Author + information
- Received November 8, 2019
- Revision received February 7, 2020
- Accepted March 13, 2020
- Published online July 6, 2020.
- Faisal Khan, MBBS∗,
- Taishi Okuno, MD∗,
- Daniel Malebranche, MD,
- Jonas Lanz, MD,
- Fabien Praz, MD,
- Stefan Stortecky, MD,
- Stephan Windecker, MD and
- Thomas Pilgrim, MD∗ ()
- Department of Cardiology, Inselspital, Bern University Hospital, University of Bern, Bern, Switzerland
- ↵∗Address for correspondence:
Dr. Thomas Pilgrim, Department of Cardiology, Inselspital, Bern University Hospital, University of Bern, CH-3010 Bern, Switzerland.
• MR is the most common valvulopathy in TAVR patients, followed by TR, MS, and AR.
• Both coexistent MR and MS may result in underestimation of AS and portends a worse outcome after TAVR.
• AR at baseline may be protective against the deleterious effects of post-TAVR paravalvular leak.
• Further research is needed to define the timing and role of tricuspid intervention.
As transcatheter aortic valve replacement becomes a more dominant treatment option across all risk profiles, the frequency of encountering patients with multivalvular disease will increase. Furthermore, percutaneous interventions to treat other valvular lesions are also evolving. Understanding the clinical implications and treatment options for a second valvular lesion is becoming increasingly important to guide heart team decisions, and this paper aims to review the evidence around these situations. Diagnosis of multivalvular disease can be challenging because of changes in physiology. There are little randomized data to guide therapy in multivalvular disease. Multidisciplinary heart team decisions can be invaluable in integrating the plethora of clinical, hemodynamic, and imaging data on which an optimal management strategy can be planned. Prospective studies to assess the role of structural valve interventions in the transcatheter aortic valve replacement era would greatly help improve outcomes for structural heart patients.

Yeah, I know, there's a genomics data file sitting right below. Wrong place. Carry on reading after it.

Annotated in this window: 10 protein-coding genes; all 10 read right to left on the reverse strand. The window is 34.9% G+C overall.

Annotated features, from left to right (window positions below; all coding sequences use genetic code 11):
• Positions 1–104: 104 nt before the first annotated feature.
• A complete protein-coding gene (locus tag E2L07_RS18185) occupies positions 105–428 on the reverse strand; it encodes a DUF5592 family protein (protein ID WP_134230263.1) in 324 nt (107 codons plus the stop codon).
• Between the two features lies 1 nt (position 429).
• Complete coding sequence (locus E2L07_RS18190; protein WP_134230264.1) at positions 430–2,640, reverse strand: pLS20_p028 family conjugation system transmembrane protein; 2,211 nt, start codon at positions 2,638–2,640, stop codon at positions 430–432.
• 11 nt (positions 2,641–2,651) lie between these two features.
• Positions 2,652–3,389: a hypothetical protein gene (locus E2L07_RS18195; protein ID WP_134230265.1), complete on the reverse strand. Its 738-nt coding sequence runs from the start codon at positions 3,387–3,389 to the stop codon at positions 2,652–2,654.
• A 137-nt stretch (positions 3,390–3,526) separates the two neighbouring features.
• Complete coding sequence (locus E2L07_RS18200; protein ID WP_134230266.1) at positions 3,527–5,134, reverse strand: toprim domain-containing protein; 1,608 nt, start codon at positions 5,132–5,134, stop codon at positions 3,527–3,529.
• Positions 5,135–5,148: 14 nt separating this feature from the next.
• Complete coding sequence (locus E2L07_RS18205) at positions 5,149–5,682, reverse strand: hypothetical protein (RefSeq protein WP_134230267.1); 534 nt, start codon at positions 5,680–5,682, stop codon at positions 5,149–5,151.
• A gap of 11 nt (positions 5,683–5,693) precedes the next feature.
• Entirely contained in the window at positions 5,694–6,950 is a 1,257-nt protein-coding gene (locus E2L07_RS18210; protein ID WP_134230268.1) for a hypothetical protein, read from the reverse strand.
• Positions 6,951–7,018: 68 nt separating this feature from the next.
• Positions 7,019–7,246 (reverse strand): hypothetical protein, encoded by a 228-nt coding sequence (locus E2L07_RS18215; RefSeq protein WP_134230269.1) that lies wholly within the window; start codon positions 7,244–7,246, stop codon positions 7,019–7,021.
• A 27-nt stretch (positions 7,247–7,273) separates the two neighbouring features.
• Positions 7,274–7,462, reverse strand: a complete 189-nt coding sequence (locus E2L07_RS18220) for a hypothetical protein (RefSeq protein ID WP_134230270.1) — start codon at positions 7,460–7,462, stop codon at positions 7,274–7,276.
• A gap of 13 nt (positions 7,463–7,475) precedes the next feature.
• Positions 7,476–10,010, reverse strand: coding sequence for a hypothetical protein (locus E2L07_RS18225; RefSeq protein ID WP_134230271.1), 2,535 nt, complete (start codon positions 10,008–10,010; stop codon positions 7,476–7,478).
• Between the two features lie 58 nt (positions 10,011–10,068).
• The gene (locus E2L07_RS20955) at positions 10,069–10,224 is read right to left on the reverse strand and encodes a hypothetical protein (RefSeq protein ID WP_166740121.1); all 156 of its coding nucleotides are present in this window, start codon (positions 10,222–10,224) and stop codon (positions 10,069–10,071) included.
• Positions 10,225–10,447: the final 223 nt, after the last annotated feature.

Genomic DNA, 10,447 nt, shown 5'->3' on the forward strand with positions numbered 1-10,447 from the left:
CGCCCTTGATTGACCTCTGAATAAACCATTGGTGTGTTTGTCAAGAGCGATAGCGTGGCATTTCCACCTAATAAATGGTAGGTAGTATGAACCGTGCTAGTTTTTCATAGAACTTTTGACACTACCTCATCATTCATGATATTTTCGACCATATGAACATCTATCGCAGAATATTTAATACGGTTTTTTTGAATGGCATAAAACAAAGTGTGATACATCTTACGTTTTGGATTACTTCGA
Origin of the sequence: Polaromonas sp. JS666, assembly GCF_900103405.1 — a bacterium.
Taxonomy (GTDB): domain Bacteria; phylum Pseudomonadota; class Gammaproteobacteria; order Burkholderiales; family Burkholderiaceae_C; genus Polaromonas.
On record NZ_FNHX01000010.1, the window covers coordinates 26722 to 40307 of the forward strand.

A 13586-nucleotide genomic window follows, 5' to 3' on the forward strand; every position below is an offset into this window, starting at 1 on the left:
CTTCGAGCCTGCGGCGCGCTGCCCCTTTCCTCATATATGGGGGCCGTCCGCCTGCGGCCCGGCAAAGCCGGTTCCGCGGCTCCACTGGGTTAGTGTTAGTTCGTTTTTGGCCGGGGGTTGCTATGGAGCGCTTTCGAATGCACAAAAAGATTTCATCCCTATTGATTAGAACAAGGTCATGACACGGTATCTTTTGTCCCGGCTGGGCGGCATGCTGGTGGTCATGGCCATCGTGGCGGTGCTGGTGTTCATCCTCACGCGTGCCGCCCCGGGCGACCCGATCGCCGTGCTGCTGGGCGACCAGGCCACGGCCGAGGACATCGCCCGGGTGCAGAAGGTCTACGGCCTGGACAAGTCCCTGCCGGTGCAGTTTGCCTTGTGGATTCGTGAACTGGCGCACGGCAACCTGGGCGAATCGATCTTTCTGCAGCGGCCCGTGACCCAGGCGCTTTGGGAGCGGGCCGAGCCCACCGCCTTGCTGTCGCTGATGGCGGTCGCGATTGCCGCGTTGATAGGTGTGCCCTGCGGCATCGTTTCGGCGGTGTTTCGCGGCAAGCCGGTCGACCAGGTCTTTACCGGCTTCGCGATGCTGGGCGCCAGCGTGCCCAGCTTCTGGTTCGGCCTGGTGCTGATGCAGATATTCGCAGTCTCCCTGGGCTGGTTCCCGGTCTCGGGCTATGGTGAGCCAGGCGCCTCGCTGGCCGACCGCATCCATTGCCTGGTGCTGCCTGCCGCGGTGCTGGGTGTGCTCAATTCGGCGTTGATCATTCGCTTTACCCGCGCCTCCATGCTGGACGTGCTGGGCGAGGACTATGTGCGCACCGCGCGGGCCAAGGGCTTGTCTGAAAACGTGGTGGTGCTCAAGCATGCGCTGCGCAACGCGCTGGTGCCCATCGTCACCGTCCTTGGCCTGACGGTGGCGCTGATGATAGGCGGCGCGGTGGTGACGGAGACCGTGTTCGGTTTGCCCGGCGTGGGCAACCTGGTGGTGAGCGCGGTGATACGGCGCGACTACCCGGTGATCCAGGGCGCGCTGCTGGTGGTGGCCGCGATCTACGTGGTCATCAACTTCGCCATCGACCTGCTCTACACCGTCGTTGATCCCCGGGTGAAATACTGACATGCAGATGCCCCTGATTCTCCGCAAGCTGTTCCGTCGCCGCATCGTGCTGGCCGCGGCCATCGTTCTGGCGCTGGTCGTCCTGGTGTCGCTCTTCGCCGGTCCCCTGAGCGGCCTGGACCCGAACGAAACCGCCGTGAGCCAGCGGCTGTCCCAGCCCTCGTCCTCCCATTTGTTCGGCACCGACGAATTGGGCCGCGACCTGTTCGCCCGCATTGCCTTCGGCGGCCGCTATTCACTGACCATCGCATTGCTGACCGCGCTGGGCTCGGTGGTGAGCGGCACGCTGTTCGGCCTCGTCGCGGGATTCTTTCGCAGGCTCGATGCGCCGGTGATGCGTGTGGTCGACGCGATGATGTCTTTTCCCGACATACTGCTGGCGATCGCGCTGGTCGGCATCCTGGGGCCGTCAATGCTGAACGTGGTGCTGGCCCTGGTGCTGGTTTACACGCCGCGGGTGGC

- aortic regurgitation
- mitral regurgitation
- mitral stenosis
- transcatheter aortic valve replacement
- tricuspid regurgitation
↵∗ Drs. Khan and Okuno contributed equally to this work.
Dr. Okuno has received speaker fees from Abbott. Dr. Stortecky has received institutional research grant support from Edwards Lifesciences, Medtronic, Abbott Vascular, and Boston Scientific; and has served as a speaker for and received consulting fees from Boston Scientific, British Technology Group, and Teleflex. Dr. Windecker has received institutional research grant support from Abbott, Amgen, Bristol-Myers Squibb, Bayer, Biotronik, Boston Scientific, Edwards Lifesciences, Medtronic, The Medicines Company, St. Jude Medical, and Terumo. Dr. Pilgrim has received institutional research grant support from Edwards Lifesciences, Symetis, and Biotronik; has received speaker fees from Biotronik and Boston Scientific; and has served as a consultant for HighLife SAS. All other authors have reported that they have no relationships relevant to the contents of this paper to disclose.
The authors attest they are in compliance with human studies committees and animal welfare regulations of the authors’ institutions and Food and Drug Administration guidelines, including patient consent where appropriate. For more information, visit the JACC: Cardiovascular Interventions author instructions page.
- Received November 8, 2019.
- Revision received February 7, 2020.
- Accepted March 13, 2020.
- 2020 American College of Cardiology Foundation
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